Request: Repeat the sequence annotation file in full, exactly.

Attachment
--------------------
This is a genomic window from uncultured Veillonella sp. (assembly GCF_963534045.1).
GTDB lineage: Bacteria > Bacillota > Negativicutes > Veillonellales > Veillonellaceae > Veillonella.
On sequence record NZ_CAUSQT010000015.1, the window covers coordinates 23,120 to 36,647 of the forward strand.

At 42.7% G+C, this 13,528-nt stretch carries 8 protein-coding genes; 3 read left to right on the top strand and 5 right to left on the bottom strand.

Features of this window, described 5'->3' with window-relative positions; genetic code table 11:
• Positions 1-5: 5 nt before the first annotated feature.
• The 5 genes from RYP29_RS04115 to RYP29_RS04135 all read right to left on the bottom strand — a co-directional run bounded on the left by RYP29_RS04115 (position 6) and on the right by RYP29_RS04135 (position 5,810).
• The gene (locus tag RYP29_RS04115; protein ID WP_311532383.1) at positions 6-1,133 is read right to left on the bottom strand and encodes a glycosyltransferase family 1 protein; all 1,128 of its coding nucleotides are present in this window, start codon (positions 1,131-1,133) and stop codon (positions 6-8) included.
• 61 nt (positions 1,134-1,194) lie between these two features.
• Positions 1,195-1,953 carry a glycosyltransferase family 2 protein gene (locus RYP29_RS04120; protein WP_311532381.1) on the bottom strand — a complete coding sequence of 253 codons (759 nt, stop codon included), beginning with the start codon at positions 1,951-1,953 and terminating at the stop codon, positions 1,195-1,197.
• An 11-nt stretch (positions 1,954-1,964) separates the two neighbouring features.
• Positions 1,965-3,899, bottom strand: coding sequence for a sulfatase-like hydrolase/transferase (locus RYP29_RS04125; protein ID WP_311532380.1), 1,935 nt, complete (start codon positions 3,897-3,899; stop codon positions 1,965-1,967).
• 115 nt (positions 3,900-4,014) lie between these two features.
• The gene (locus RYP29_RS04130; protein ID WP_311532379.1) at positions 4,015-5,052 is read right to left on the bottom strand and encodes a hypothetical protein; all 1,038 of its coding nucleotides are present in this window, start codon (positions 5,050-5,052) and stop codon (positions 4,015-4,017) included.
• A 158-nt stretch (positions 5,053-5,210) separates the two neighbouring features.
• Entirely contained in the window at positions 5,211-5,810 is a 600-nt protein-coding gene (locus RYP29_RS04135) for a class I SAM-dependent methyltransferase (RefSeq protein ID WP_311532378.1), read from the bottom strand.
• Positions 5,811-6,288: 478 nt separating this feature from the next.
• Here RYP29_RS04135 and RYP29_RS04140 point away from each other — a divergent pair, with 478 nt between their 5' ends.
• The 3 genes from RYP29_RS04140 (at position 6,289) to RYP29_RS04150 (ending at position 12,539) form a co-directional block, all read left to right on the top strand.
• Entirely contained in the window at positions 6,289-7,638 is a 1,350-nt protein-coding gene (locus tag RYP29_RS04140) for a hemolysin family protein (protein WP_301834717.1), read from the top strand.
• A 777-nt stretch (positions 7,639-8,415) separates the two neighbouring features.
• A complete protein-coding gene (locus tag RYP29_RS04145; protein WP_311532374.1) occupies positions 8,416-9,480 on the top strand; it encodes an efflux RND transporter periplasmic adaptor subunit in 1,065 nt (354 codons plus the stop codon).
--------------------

This is a genomic window from uncultured Veillonella sp. (assembly GCF_963534045.1).
GTDB lineage: Bacteria > Bacillota > Negativicutes > Veillonellales > Veillonellaceae > Veillonella.
On sequence record NZ_CAUSQT010000015.1, the window covers coordinates 23,120 to 36,647 of the forward strand.

At 42.7% G+C, this 13,528-nt stretch carries 8 protein-coding genes; 3 read left to right on the top strand and 5 right to left on the bottom strand.

Features of this window, described 5'->3' with window-relative positions; genetic code table 11:
• Positions 1-5: 5 nt before the first annotated feature.
• The 5 genes from RYP29_RS04115 to RYP29_RS04135 all read right to left on the bottom strand — a co-directional run bounded on the left by RYP29_RS04115 (position 6) and on the right by RYP29_RS04135 (position 5,810).
• The gene (locus tag RYP29_RS04115; protein ID WP_311532383.1) at positions 6-1,133 is read right to left on the bottom strand and encodes a glycosyltransferase family 1 protein; all 1,128 of its coding nucleotides are present in this window, start codon (positions 1,131-1,133) and stop codon (positions 6-8) included.
• 61 nt (positions 1,134-1,194) lie between these two features.
• Positions 1,195-1,953 carry a glycosyltransferase family 2 protein gene (locus RYP29_RS04120; protein WP_311532381.1) on the bottom strand — a complete coding sequence of 253 codons (759 nt, stop codon included), beginning with the start codon at positions 1,951-1,953 and terminating at the stop codon, positions 1,195-1,197.
• An 11-nt stretch (positions 1,954-1,964) separates the two neighbouring features.
• Positions 1,965-3,899, bottom strand: coding sequence for a sulfatase-like hydrolase/transferase (locus RYP29_RS04125; protein ID WP_311532380.1), 1,935 nt, complete (start codon positions 3,897-3,899; stop codon positions 1,965-1,967).
• 115 nt (positions 3,900-4,014) lie between these two features.
• The gene (locus RYP29_RS04130; protein ID WP_311532379.1) at positions 4,015-5,052 is read right to left on the bottom strand and encodes a hypothetical protein; all 1,038 of its coding nucleotides are present in this window, start codon (positions 5,050-5,052) and stop codon (positions 4,015-4,017) included.
• A 158-nt stretch (positions 5,053-5,210) separates the two neighbouring features.
• Entirely contained in the window at positions 5,211-5,810 is a 600-nt protein-coding gene (locus RYP29_RS04135) for a class I SAM-dependent methyltransferase (RefSeq protein ID WP_311532378.1), read from the bottom strand.
• Positions 5,811-6,288: 478 nt separating this feature from the next.
• Here RYP29_RS04135 and RYP29_RS04140 point away from each other — a divergent pair, with 478 nt between their 5' ends.
• The 3 genes from RYP29_RS04140 (at position 6,289) to RYP29_RS04150 (ending at position 12,539) form a co-directional block, all read left to right on the top strand.
• Entirely contained in the window at positions 6,289-7,638 is a 1,350-nt protein-coding gene (locus tag RYP29_RS04140) for a hemolysin family protein (protein WP_301834717.1), read from the top strand.
• A 777-nt stretch (positions 7,639-8,415) separates the two neighbouring features.
• A complete protein-coding gene (locus tag RYP29_RS04145; protein WP_311532374.1) occupies positions 8,416-9,480 on the top strand; it encodes an efflux RND transporter periplasmic adaptor subunit in 1,065 nt (354 codons plus the stop codon).